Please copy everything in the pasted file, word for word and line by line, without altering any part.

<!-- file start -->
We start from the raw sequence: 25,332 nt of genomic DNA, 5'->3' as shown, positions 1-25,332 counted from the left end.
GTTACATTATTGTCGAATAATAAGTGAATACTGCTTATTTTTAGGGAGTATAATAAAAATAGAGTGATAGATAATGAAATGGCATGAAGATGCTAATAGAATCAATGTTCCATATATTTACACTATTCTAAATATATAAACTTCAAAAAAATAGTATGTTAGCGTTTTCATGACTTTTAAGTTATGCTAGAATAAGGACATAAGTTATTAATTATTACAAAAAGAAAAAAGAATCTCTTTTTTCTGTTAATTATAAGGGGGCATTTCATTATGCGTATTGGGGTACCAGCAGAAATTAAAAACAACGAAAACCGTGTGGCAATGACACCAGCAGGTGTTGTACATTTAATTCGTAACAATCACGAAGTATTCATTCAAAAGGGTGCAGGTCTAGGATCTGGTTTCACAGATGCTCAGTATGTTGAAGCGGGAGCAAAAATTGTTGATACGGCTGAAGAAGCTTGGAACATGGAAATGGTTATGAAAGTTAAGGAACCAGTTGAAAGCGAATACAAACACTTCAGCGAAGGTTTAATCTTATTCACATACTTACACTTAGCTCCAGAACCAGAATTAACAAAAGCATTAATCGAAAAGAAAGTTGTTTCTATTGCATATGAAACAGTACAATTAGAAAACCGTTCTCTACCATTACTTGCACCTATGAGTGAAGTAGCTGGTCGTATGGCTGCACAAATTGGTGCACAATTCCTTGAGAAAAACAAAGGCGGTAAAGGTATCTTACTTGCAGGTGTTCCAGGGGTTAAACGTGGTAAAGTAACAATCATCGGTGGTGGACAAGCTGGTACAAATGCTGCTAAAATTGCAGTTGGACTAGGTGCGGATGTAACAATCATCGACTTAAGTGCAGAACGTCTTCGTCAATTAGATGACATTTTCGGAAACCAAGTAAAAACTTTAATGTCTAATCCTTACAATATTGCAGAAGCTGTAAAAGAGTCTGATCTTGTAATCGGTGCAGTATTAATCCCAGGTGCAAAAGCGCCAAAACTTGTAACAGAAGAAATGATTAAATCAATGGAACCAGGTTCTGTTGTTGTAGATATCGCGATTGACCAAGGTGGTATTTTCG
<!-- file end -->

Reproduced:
We start from the raw sequence: 25,332 nt of genomic DNA, 5'->3' as shown, positions 1-25,332 counted from the left end.
GTTACATTATTGTCGAATAATAAGTGAATACTGCTTATTTTTAGGGAGTATAATAAAAATAGAGTGATAGATAATGAAATGGCATGAAGATGCTAATAGAATCAATGTTCCATATATTTACACTATTCTAAATATATAAACTTCAAAAAAATAGTATGTTAGCGTTTTCATGACTTTTAAGTTATGCTAGAATAAGGACATAAGTTATTAATTATTACAAAAAGAAAAAAGAATCTCTTTTTTCTGTTAATTATAAGGGGGCATTTCATTATGCGTATTGGGGTACCAGCAGAAATTAAAAACAACGAAAACCGTGTGGCAATGACACCAGCAGGTGTTGTACATTTAATTCGTAACAATCACGAAGTATTCATTCAAAAGGGTGCAGGTCTAGGATCTGGTTTCACAGATGCTCAGTATGTTGAAGCGGGAGCAAAAATTGTTGATACGGCTGAAGAAGCTTGGAACATGGAAATGGTTATGAAAGTTAAGGAACCAGTTGAAAGCGAATACAAACACTTCAGCGAAGGTTTAATCTTATTCACATACTTACACTTAGCTCCAGAACCAGAATTAACAAAAGCATTAATCGAAAAGAAAGTTGTTTCTATTGCATATGAAACAGTACAATTAGAAAACCGTTCTCTACCATTACTTGCACCTATGAGTGAAGTAGCTGGTCGTATGGCTGCACAAATTGGTGCACAATTCCTTGAGAAAAACAAAGGCGGTAAAGGTATCTTACTTGCAGGTGTTCCAGGGGTTAAACGTGGTAAAGTAACAATCATCGGTGGTGGACAAGCTGGTACAAATGCTGCTAAAATTGCAGTTGGACTAGGTGCGGATGTAACAATCATCGACTTAAGTGCAGAACGTCTTCGTCAATTAGATGACATTTTCGGAAACCAAGTAAAAACTTTAATGTCTAATCCTTACAATATTGCAGAAGCTGTAAAAGAGTCTGATCTTGTAATCGGTGCAGTATTAATCCCAGGTGCAAAAGCGCCAAAACTTGTAACAGAAGAAATGATTAAATCAATGGAACCAGGTTCTGTTGTTGTAGATATCGCGATTGACCAAGGTGGTATTTTCG